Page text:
Oregon Alters Overtime for Certain Industries

Oregon Alters Overtime for Certain Industries

On August 8, 2017, Oregon Governor Kate Brown signed a bipartisan law that proponents believe ensures workers are paid fairly for their overtime and establishes consistency for how employers pay for employee overtime.  The new statute resolves confusion about when employers in certain industries are supposed to pay daily overtime as opposed to weekly overtime, and reduces the maximum number of hours these employees can work in a work day and a workweek.

Daily vs. Weekly Overtime

For most Oregon employers, overtime law follows the FLSA, requiring payment of overtime only where the employee works more than 40 hours in a workweek.  For manufacturing, mill and factory employers, Oregon law requires payment of overtime whenever a non-exempt employee works more than 10 hours in a work day.  Where an employee in one of these industries worked both more than 10 hours in a work day and more than 40 hours in a workweek, the applicable Oregon statutes did not clarify whether daily overtime was due, or whether weekly overtime was due. Oregon’s Bureau of Labor and Industries (BOLI) interpreted the law to require that, in this situation, the employer owed the employee either daily overtime or weekly overtime, whichever was greater.

In January 2017, however, the BOLI reversed course and issued a new guidance requiring employers to pay such an employee both daily and weekly overtime.   As an example, an employee who worked three 12-hour shifts and one 10-hour shift in the same work week (for a total of 44 hours), would be entitled to 6 hours of daily overtime pay, and  4 hours of weekly overtime pay.  This interpretation created a great deal of confusion.  The new legislation signed by Governor Brown seeks to clarify the situation, and re-establishes the rule that employers need pay only the greater of daily or weekly overtime.  This change became effective on August 8, 2017.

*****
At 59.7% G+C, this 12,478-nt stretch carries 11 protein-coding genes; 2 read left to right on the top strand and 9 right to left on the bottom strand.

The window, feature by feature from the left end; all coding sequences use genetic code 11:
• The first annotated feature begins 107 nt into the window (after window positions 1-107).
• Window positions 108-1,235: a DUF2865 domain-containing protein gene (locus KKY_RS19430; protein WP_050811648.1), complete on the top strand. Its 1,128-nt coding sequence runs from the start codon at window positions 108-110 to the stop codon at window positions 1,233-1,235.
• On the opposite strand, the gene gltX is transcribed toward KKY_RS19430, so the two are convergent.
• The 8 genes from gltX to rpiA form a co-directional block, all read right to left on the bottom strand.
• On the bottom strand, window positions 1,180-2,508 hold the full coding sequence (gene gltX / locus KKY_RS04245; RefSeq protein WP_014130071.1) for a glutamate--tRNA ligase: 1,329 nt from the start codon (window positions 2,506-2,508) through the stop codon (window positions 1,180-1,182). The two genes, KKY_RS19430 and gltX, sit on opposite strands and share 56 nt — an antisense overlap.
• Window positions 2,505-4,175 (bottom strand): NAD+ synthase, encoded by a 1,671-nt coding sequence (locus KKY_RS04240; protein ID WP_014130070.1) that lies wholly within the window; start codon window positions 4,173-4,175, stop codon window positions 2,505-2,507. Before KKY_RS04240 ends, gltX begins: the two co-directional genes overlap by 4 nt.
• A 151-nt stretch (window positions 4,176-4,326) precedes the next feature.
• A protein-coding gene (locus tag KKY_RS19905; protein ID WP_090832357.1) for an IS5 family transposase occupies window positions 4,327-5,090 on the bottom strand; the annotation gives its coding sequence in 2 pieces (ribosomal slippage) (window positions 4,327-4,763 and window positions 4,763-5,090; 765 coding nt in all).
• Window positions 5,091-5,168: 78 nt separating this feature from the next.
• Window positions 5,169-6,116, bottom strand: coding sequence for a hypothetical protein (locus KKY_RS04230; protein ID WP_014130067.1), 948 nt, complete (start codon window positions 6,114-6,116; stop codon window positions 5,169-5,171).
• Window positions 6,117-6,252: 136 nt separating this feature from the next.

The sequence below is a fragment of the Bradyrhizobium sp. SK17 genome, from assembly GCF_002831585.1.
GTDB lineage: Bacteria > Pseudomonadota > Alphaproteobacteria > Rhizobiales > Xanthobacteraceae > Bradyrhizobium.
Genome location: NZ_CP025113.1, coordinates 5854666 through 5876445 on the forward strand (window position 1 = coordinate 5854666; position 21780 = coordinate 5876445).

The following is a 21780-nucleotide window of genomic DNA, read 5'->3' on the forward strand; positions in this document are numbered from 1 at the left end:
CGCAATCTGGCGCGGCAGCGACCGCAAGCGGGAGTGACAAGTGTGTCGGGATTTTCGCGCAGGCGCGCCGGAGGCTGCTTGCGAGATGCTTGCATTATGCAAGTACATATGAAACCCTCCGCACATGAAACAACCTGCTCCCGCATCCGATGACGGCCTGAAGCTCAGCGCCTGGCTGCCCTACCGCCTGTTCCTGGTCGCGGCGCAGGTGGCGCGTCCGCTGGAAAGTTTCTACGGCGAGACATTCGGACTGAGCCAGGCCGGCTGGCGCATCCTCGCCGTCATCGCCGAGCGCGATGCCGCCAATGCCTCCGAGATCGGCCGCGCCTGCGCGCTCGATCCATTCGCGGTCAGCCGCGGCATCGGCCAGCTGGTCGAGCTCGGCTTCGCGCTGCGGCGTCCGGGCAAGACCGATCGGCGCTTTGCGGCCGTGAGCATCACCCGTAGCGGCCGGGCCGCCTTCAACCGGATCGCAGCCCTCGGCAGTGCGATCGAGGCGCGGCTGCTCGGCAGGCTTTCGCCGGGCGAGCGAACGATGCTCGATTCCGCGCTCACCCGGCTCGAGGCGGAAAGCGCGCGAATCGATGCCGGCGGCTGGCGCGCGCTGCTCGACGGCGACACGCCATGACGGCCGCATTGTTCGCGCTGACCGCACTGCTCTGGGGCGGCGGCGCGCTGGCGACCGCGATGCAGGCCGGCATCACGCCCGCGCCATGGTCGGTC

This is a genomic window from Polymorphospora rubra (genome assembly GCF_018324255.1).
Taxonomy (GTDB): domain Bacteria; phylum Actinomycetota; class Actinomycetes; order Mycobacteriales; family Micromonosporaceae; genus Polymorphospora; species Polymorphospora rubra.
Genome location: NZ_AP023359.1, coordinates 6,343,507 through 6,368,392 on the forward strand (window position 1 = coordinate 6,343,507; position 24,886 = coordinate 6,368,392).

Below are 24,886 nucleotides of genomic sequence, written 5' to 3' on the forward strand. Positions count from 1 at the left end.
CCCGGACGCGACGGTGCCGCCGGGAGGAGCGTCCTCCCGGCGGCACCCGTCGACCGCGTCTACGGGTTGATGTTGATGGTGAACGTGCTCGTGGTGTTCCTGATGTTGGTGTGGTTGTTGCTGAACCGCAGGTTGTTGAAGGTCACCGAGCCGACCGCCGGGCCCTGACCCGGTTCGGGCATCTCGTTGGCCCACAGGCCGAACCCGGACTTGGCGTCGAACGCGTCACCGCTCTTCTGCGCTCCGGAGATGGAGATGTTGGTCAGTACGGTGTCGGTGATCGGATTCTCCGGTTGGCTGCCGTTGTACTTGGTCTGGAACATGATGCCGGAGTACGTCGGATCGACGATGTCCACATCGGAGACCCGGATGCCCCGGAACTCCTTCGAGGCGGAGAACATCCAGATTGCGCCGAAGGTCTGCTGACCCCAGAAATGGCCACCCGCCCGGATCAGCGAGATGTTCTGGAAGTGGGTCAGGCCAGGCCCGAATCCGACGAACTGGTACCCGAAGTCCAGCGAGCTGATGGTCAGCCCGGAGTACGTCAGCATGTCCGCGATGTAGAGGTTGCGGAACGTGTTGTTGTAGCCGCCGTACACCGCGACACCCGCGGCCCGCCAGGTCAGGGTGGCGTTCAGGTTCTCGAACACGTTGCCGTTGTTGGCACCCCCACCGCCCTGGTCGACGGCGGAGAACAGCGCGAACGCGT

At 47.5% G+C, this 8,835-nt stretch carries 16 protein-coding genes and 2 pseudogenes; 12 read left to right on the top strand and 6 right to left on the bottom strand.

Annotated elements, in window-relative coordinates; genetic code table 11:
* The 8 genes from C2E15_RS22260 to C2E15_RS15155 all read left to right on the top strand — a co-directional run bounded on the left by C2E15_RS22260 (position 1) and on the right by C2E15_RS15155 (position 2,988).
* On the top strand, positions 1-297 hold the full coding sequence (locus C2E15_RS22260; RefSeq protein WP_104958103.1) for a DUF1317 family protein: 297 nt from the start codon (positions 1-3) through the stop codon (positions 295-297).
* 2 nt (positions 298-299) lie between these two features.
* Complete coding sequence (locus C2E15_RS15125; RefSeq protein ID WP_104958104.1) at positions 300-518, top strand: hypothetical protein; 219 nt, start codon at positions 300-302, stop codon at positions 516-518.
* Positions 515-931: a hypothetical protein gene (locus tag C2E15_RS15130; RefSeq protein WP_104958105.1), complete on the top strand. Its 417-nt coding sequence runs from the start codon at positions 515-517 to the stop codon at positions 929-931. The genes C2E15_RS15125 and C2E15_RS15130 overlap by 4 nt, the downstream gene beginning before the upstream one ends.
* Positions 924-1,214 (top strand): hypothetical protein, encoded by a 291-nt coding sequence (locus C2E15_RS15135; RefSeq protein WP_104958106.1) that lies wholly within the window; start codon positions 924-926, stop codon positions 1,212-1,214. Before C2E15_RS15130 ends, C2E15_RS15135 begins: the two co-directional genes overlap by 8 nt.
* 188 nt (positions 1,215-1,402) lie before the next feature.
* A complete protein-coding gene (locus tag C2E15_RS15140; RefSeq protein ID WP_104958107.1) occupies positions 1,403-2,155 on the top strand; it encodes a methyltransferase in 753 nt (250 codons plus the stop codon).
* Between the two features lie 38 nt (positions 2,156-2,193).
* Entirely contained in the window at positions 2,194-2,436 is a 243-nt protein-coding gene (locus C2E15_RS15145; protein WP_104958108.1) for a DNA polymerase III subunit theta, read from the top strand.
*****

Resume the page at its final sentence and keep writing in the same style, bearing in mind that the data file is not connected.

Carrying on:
Additionally, the new legislation clarifies that canneries, driers, and packing plants (excluding those located on farms and primarily process products on such farms) also must pay their employees overtime for time worked over 10 hours in a day.

Limitations on Hours Worked

In addition to amending the overtime rules, this legislation limits the number of hours that manufacturing, mill and factory employees can work in a work week.  Effective January 1, 2018, with certain exceptions, these employees cannot be required to work more than 55 hours in a week.  However, at the employer’s request, an employee may consent in writing to work an additional 5 hours in a work week, for a total maximum work week of 60 hours.

The new legislation creates an exemption for manufacturers who process perishable products after harvest, catch or slaughter.  These employers may apply for an “undue hardship” exemption with the BOLI.  A single employer may apply for multiple undue hardship exemptions in a calendar year, but the exemption periods cannot exceed a total of 21 weeks in the calendar year.  Once an undue hardship exemption is granted by the BOLI, covered employees still must consent in writing to working hours beyond 55 in a week.  With written consent, employees may work up to 84 hours per week during the first 4 weeks of the undue hardship period, and up to 80 hours per week during the remainder of the undue hardship period.

Other Exemptions and Provisions

The overtime and maximum hour provisions described above do not apply to the employees who:

  • Are primarily engaged in:
    • Administrative duties not directly related to processing products;
    • The transportation of workers to and from work;
    • The care of quarters or livestock, the conducting of mess halls, the superintendence and direction or work, or the loading and removal of finished forest product;
    • Making necessary repairs;
  • Work for, or as:
    • A canner, drier or packing plant that is located on a farm and is primarily engaged in processing products on that farm (as mentioned above);
    • A member of a logging train crew, as a guard or as a boiler operator;
    • A seafood processor; or
  • Are represented by a union whose collective bargaining agreement covers overtime and maximum hours worked.

What Employers Should Do

Since the overtime rule went into effect on August 8, 2017, employers in the affected industries should immediately review and amend their overtime policies to make it clear that affected employees will be paid the greater of daily and weekly overtime, not both.  With regard to the prohibitions on maximum hours worked, employers should review and revise their work scheduling practices to bring them into compliance by January 1, 2018.  Employers who process perishable products after harvest, catch or slaughter should take the additional step of analyzing the organization’s their processes to determine whether the organization should apply for an “undue hardship” waiver during peak seasons.

Contributor:  Vida L. Thomas, Attorney at Law | Weintraub Tobin